Our brief argues for understanding what the Second Amendment says – and what it doesn't say. Our founding document ties the right to bear arms directly to maintaining a "well regulated militia" – not to unfettered and unregulated ownership of hand guns.
The brief asserts that since the 1939 Miller case, "Congress has legislated actively to regulate or prohibit the use or possession of certain weapons – mindful of any limitations imposed by the Second Amendment."
Ours is not the only brief urging the Supreme Court to uphold regulation of handguns and other firearms. Mayors, historians, advocacy groups, legal scholars, even former attorneys general and other high ranking Justice Department officials have presented equally compelling legal arguments.
As anticipated, powerful special interests are advocating for a broad interpretation that would allow for unrestricted gun ownership. That is an old story, and it has had tragic consequences across our land.
Gun violence, and the proliferation of handguns, is tearing apart our cities, our families, and our national sense of security. Heller places us at the crossroads. The Supreme Court, when it issues its decision later this spring, can be right on the law and right on ensuring that our streets, our homes and our neighborhoods are safer.

Chaka Fattah is a Democratic Representative from Pennsylvania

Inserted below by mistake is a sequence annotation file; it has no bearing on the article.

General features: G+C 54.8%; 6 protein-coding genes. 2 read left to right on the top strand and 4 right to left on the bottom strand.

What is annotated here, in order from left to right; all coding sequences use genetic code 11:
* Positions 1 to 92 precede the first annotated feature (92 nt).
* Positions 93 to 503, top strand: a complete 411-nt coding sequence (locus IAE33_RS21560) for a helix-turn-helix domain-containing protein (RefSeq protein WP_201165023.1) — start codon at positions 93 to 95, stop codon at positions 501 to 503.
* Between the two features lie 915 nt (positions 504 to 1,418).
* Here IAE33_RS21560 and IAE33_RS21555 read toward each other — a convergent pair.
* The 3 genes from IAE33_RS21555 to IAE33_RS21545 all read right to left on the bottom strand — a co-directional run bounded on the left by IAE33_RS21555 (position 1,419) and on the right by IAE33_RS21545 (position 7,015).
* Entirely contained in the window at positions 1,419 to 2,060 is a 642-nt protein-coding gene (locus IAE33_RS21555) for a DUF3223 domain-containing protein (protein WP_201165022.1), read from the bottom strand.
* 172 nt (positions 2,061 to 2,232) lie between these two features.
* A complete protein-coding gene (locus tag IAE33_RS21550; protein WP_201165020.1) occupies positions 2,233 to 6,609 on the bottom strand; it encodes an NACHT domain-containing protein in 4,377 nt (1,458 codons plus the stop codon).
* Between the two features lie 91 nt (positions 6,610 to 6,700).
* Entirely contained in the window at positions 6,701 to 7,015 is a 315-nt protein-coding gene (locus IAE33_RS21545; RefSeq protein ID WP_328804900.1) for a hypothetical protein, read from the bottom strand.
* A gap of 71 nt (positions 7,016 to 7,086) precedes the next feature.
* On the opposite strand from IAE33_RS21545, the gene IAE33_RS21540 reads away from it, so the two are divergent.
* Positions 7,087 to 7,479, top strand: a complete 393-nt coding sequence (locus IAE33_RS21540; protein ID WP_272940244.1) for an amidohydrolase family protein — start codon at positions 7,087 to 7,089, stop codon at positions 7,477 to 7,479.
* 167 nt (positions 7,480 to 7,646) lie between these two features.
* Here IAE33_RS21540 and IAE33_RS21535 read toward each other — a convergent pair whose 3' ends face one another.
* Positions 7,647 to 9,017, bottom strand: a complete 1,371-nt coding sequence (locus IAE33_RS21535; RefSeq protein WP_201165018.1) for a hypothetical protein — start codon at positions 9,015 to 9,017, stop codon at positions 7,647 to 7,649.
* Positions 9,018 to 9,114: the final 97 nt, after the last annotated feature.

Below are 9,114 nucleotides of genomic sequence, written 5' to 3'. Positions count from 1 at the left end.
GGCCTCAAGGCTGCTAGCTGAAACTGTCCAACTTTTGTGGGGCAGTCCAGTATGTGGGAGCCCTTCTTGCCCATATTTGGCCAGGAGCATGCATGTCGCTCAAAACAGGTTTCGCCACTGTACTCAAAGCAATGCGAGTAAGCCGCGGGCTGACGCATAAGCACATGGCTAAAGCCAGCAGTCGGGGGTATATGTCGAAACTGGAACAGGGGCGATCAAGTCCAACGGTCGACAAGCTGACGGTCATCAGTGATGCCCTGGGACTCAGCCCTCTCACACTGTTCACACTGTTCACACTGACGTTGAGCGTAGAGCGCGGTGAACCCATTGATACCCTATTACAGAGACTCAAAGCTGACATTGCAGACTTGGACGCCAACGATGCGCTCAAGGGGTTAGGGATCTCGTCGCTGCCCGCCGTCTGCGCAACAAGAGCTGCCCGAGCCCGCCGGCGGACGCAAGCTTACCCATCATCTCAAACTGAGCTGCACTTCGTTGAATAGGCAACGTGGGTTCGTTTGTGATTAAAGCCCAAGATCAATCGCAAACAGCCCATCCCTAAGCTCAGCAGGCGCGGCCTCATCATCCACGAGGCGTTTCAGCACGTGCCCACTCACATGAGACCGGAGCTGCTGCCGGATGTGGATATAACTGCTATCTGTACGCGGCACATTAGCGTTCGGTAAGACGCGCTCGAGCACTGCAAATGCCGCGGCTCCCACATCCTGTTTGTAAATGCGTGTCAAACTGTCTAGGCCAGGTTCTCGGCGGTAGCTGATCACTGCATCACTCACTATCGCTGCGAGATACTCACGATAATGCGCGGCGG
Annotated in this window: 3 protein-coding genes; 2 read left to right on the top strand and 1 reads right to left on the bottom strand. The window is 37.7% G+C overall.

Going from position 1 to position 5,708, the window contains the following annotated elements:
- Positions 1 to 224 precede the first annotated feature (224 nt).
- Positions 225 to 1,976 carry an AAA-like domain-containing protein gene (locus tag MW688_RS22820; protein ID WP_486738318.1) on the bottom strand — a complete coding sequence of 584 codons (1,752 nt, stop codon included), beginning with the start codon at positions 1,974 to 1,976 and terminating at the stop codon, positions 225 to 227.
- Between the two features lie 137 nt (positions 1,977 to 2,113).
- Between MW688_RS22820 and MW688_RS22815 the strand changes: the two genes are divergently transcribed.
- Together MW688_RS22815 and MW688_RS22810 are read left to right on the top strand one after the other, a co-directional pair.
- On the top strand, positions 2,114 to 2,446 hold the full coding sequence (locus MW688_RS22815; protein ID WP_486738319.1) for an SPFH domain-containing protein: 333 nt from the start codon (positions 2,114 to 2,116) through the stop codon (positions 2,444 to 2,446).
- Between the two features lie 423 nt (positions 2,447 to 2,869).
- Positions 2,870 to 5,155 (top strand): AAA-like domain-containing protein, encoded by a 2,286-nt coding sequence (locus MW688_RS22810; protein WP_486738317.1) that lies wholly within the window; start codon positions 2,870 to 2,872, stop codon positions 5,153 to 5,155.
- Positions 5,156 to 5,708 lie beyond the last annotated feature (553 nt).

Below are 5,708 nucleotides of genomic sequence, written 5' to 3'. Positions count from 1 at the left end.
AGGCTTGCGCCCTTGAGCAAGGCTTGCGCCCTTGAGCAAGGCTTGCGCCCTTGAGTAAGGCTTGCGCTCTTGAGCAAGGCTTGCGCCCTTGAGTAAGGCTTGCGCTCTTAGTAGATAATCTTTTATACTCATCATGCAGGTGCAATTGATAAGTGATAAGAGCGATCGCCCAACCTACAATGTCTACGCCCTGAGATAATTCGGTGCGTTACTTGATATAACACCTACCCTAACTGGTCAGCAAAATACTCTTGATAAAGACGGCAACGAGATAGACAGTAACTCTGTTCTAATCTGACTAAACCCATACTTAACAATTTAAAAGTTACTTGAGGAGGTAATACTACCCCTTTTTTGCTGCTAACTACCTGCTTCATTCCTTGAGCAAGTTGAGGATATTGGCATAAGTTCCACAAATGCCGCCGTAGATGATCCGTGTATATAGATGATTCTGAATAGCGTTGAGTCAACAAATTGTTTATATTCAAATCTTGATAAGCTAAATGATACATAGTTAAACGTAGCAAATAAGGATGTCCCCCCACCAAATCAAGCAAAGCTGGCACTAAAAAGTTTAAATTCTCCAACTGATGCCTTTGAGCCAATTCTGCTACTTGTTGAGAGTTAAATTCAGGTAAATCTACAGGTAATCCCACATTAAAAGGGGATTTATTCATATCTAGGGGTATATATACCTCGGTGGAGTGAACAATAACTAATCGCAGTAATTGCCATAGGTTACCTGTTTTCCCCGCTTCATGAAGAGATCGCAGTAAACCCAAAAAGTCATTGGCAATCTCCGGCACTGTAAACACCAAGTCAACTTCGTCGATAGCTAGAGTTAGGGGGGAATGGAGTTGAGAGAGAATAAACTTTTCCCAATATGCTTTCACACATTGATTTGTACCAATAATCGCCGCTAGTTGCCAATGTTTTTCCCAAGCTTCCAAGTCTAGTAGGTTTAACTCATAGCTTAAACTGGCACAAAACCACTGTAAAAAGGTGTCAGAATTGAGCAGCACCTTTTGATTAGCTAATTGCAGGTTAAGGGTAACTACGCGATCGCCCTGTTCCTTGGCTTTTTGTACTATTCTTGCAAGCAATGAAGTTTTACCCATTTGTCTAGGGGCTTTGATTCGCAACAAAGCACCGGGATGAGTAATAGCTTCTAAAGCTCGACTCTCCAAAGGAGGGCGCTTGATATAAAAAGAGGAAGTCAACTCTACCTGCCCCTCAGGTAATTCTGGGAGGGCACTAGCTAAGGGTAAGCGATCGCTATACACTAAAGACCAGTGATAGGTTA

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  • WASHINGTON (AP) — One month after the inauguration, the stretch of Pennsylvania Avenue in front of Donald Trump's White House still is a hard-hat zone. Skeletal remains of the inaugural reviewing stands poke skyward. Random piles of plywood and cables are heaped on the ground inside crooked lines of metal fencing. The disarray outside the president's front door, though not his fault, serves as a metaphor for the tumult still unfolding inside. Four weeks in, the man who says he inherited "a mess" at home and abroad is presiding over a White House that is widely described as itself being a mess. At a stunning pace, Trump has riled world leaders and frustrated allies. He was dealt a bruising legal blow on one of his signature policies. He lost his national security adviser and his pick for labor secretary to scandal. He's seen forces within his government push back against his policies and leak confidential information. All of this has played out amid a steady drip of revelations about an FBI investigation into his campaign's contacts with Russian intelligence officials. Trump says his administration is running like a "fine-tuned machine." He points to the rising stock market and the devotion of his still-loyal supporters as evidence that all is well, although his job approval rating is much lower than that for prior presidents in their first weeks in office. Stung by the unrelenting criticism coming his way, Trump dismisses much of it as "fake news" delivered by "the enemy of the people" — aka the press. Daily denunciations of the media are just one of the new White House fixtures Americans are adjusting to. Most days start (and end) with presidential tweets riffing off of whatever's on TV talk shows or teasing coming events or hurling insults at the media. At some point in the day, count on Trump to cast back to the marvels of his upset of Democrat Hillary Clinton in the November election and quite possibly overstate his margins of support. Expect more denunciations of the "dishonest" press and its "fake news." From there, things can veer in unexpected directions as Trump offers up policy pronouncements or offhand remarks that leave even White House aides struggling to interpret them. The long-standing U.S. policy of seeking a two-state solution to the Israeli-Palestinian conflict? Trump this past week offered this cryptic pronouncement: "I'm looking at two-state and one-state, and I like the one that both parties like. I can live with either one." His U.N. ambassador, Nikki Haley, the next day insisted, "We absolutely support a two-state solution." Trump's days are busy. Outside groups troop in for "listening sessions." Foreign leaders call or come to visit. (Or, in the case of Mexico's president, cancel out in pique over Trump's talk about the planned border wall.) After the president signed two dozen executive actions, the White House was awaiting a rush order of more of the gold-plated Cross pens that Trump prefers to the chrome-plated ones used by his predecessor. Trump hands them out as souvenirs at the signing ceremonies that he points to as evidence of his ambitious pace. "This last month has represented an unprecedented degree of action on behalf of the great citizens of our country," Trump said at a Thursday news conference. "Again, I say it. There has never been a presidency that's done so much in such a short period of time." That's all music to the ears of his followers, who sent him to Washington to upend the established order and play the role of disrupter. "I can't believe there's actually a politician doing what he says he would do," says an approving Scott Hiltgen, a 66-year-old office furniture sales broker from River Falls, Wisconsin. "That never happens." Disrupt Trump has. But there may be more sound and fury than substance to many of his early actions. Trump did select Judge Neil Gorsuch to replace the late Antonin Scalia on the Supreme Court, a nomination that has drawn strong reviews from conservatives. But the president is regrouping on immigration after federal judges blocked his order to suspend the United States' refugee program and ban visitors from seven Muslim-majority countries, which had caused chaos for travelers around the globe. Some other orders on issues such as the U.S.-Mexico border wall and former President Barack Obama's health care law are of limited effect. Trump says his early actions show he means to deliver on the promises he made during the campaign. "A lot of people say, 'Oh, oh, Trump was only kidding with the wall,'" the president told a group of police chiefs recently. "I wasn't kidding. I don't kid." But the Republican-led Congress is still waiting to see specifics on how Trump wants to proceed legislatively on top initiatives such as replacing the health care law, enacting tax cuts and revising trade deals. The messy rollout of the travel ban and tumult over the ouster of national security adviser Michael Flynn for misrepresenting his contacts with Russia are part of a broader state of disarray as different figures in Trump's White House jockey for power and leaks reveal internal discord in the machinations of the presidency. "I thought by now you'd at least hear the outlines of domestic legislation like tax cuts," says Princeton historian Julian Zelizer. "But a lot of that has slowed. Trump shouldn't mistake the fact that some of his supporters like his style with the fact that a lot of Republicans just want the policies he promised them. He has to deliver that." Put Senate Majority Leader Mitch McConnell, R-Ky., in the camp of those more interested in substance than style. "I'm not a great fan of daily tweets," McConnell said Friday, referring to the "extra discussion" that Trump likes to engage in. But McConnell was quick to add: "What I am a fan of is what he's been actually doing." He credits Trump with assembling a conservative Cabinet and taking steps to reduce government regulation, and promised: "We like his positions and we're going to pursue them as vigorously as we can." The challenge may be to tease out exactly what Trump wants in the way of a health care plan, tax changes and trade policy. At his long and defiant news conference on Thursday, Trump tried to dispel the impression of a White House in crisis, squarely blaming the press for keeping him from moving forward more decisively on his agenda. Pointing to his chief of staff, Reince Priebus, Trump said, "You take a look at Reince, he's working so hard just putting out fires that are fake fires. I mean, they're fake. They're not true. And isn't that a shame because he'd rather be working on health care, he'd rather be working on tax reform." For all the frustrations of his early days as president, Trump still seems tickled by the trappings of his office. When New Jersey Gov. Chris Christie visited the White House last week to discuss the national opioid epidemic over lunch, the governor said Trump informed him: "Chris, you and I are going to have the meatloaf.'" Trump added: "I'm telling you, the meatloaf is fabulous." ___Follow Nancy Benac on Twitter at http://twitter.com/nbenac